United Health Group spends roughly 82% of premiums on medical benefits.
    Aetna spends roughly 81% of premiums on medical benefits.
    Humana spends roughly 84% of premiums on medical benefits.

    United Healthcare’s Net Profit Margin in 2010 was 4.9%
    Aetna’s Net Profit Margin in 2010 was 7.3%
    ****Because many BCBS Companies are NOT FOR PROFIT I could not get good data here for BCBS****

    Ok so now that we have a few facts in the open lets digest them. I want to run a few scenarios: first no insurance then insurance without profit. First Scenario: I save between 16-19% on Average. What is important is the on average piece, if I break my leg this year I will likely pay double what I would have paid to be fully covered for the year for just the broken leg (that pooling of risk thingy). Second Scenario is that we force Insurance companies to operate at a zero net profit. I will save between 5-7% on average, which to be honest does add up. The only issue I have with that is if my boss told me to come to work for 40 hours a week and they would decide my salary based on my expenses as they see it, I probably wouldn’t come into work tomorrow.
    Everyone is allowed an opinion on the above information. To me in the first scenario I might be paying medical bills for the rest of my life because of one bad year, and in scenario two I have the equivalent of Government run Healthcare(since they have done so well managing the economy lately not exactly what I am jumping at). Neither of those actually solves the PROBLEM. Now let’s get dirty and dig a bit shall we.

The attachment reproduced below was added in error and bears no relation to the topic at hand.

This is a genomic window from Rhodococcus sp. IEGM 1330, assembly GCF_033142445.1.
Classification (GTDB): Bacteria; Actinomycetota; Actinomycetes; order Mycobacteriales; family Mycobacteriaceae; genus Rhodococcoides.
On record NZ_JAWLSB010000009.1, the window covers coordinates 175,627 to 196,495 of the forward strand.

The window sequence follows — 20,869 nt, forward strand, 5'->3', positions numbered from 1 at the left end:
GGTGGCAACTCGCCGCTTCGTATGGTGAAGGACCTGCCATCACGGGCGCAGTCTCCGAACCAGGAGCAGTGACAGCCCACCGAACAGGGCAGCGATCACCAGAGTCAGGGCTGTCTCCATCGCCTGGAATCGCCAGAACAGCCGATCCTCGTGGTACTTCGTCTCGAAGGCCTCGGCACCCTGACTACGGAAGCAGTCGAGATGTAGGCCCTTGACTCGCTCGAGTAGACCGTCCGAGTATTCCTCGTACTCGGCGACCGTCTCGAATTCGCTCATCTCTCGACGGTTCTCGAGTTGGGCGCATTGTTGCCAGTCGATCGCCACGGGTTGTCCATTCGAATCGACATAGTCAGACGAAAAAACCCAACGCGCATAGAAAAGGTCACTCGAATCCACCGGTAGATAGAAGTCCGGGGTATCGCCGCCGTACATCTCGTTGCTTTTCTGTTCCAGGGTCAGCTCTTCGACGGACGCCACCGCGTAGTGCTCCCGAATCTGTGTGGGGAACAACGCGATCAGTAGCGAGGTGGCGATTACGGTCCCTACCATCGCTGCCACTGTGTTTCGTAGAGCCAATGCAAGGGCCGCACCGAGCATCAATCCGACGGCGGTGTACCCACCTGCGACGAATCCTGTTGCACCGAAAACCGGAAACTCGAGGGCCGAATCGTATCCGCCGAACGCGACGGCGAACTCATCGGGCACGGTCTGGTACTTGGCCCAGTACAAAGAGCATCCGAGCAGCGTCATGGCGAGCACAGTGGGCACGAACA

It is not the Consumers (customer is always right!), and it is not the Insurers (They aren’t turning a big enough profit to be blamed). We have a clear candidate for the blame the Doctors. Hmmmmm. Before I start blaming people for spending 8 years in school and then 4 yours as a Resident making minimum wage to save my life let me take another angle. Let’s look at the Supply of Doctors. Last year over 40,000 college grads applied to Med School, Med schools accepted fewer than 20,000. Over the last twenty years in fact the number of accepted med students has ranged from approx 16,000 to approx 18,000, while the number of applicants has ranged from approx 27,000 to 47,000. The highest acceptance rate in the last twenty years was 64%. In the business world we call this restricting supply (That is what OPEC does to raise the price of Oil!!!). Luckily for me it’s not the doctors, so hopefully they will save my life when I need them to. By restricting supply the costs to go to Med School are higher and the costs for doctors that have degrees are higher. In order to solve the problem we have to create more opening in Med Schools this would make the costs of attending lower and increase the number of doctors available to the public. However one culprit for this problem is not enough to solve it, we have to keep digging.